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A Faithful Correspondent:  Letters from the Gipper
by Aaron Goldstein
09 February 2004A Life in Letters

Many of Ronald Reagan's letters are as enjoyable the hundredth time as the first.

Ronald Reagan has not been seen in public in nearly a decade.   Despite his withdrawal from public life due to Alzheimer’s disease, the public’s affection and fascination with him has continued unabated.

Of course, late in 2003 the CBS mini-series The Reagans was cancelled (and later sold to Showtime) due to public outrage over what was seen as cruel treatment of a man coming to the end of his life.  Nonetheless, in the past year, Reagan has been the subject of no fewer than four books.   Peter Robinson, a speechwriter in the Reagan White House, released a book titled How Ronald Reagan Changed My Life.  Reagan’s official biographer Lou Cannon released Governor Reagan, a biographical account of Reagan’s two terms as Governor of California.  Most recently published is a book documenting Reagan’s religious faith titled God and Ronald Reagan by Paul Kengor, a political science professor at Grove City College.

But perhaps the most interesting of the four books are the words of Reagan himself.  These words take the form of correspondence from Reagan over a period of seven decades that have been documented in a book titled Reagan: A Life in Letters (Published by Free Press).  These letters commence during Reagan’s childhood and continue in his life as a Hollywood actor, as Governor of the largest State in the Union, as Commander in Chief, and finally as private citizen.

In this age of the Internet, old-fashioned personal correspondence seems something quaint; a relic of the past.  It is obvious that men and women of Reagan’s generation were taught the importance of the English language.  They were taught the importance of the written word and its proper use.  It just so happens that Reagan did not abandon this skill even as he was declaring the Soviet Union to be an evil empire.  Even as President, Reagan corresponded with world leaders and young schoolchildren alike.  He would often apologize for responding late to an individual correspondent whether he or she be an intimate of decades or a complete stranger.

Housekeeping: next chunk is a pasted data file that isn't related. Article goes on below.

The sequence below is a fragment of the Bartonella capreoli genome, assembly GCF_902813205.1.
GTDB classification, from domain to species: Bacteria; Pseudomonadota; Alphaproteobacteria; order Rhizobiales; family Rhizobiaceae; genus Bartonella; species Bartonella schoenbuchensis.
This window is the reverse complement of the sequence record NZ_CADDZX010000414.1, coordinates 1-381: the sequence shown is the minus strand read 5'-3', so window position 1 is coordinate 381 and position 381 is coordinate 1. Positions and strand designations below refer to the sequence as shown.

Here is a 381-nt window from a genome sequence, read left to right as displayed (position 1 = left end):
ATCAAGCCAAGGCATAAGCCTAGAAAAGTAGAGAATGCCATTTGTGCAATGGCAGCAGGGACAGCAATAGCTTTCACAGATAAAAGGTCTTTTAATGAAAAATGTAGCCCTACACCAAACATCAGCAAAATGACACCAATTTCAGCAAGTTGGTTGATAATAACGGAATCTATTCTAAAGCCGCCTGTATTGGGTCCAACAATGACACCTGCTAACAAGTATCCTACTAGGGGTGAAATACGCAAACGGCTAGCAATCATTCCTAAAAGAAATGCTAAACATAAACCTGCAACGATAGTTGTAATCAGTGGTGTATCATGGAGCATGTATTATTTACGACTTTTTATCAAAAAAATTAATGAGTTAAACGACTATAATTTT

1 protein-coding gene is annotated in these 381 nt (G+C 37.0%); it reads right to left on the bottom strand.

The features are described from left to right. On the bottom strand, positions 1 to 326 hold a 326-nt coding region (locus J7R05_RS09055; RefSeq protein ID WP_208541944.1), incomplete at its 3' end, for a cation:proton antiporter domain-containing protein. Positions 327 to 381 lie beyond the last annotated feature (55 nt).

Some of Reagan’s letters in the White House give correspondents an insight into his life before Hollywood and politics.  Before becoming an actor, Reagan was a radio sportscaster near Des Moines, Iowa.  One of his responsibilities was to give accounts of Chicago Cubs baseball games via telegraph.  During one game between the Cubs and their arch rivals the St. Louis Cardinals that was tied 0-0 in the 9th inning, the telegraph went dead:

There were several other stations broadcasting that game and I knew I’d lose my audience if I told them we’d lost our telegraph connections so I took a chance.  I had (Billy) Jurges hit another foul.  Then I had him foul one that only missed being a homerun by a foot. I had him foul one back in the stands and took up some time describing the two lads that got in a fight over the ball.

I kept on having him foul balls until I was setting a record for a ballplayer hitting successive foul balls and I was getting more than a little scared.   Just then my operator started typing.   When he passed me the paper I started to giggle – it said: “Jurges popped out on the first ball pitched.”

At nearly 900 pages, one of the best things about this book is that it does not have to be read in a linear manner to be enjoyed, nor does it need be read in one sitting.  Many of these letters are as enjoyable the hundredth time as the first.  Happy Birthday, Gipper.

A Life in Letters is available on Amazon.com.

Aaron Goldstein, a former member of the socialist New Democratic Party, writes poetry and has a chapbook titled Oysters and the Newborn Child: Melancholy and Dead Musicians. His poetry can be viewed on www.poetsforthewar.org.

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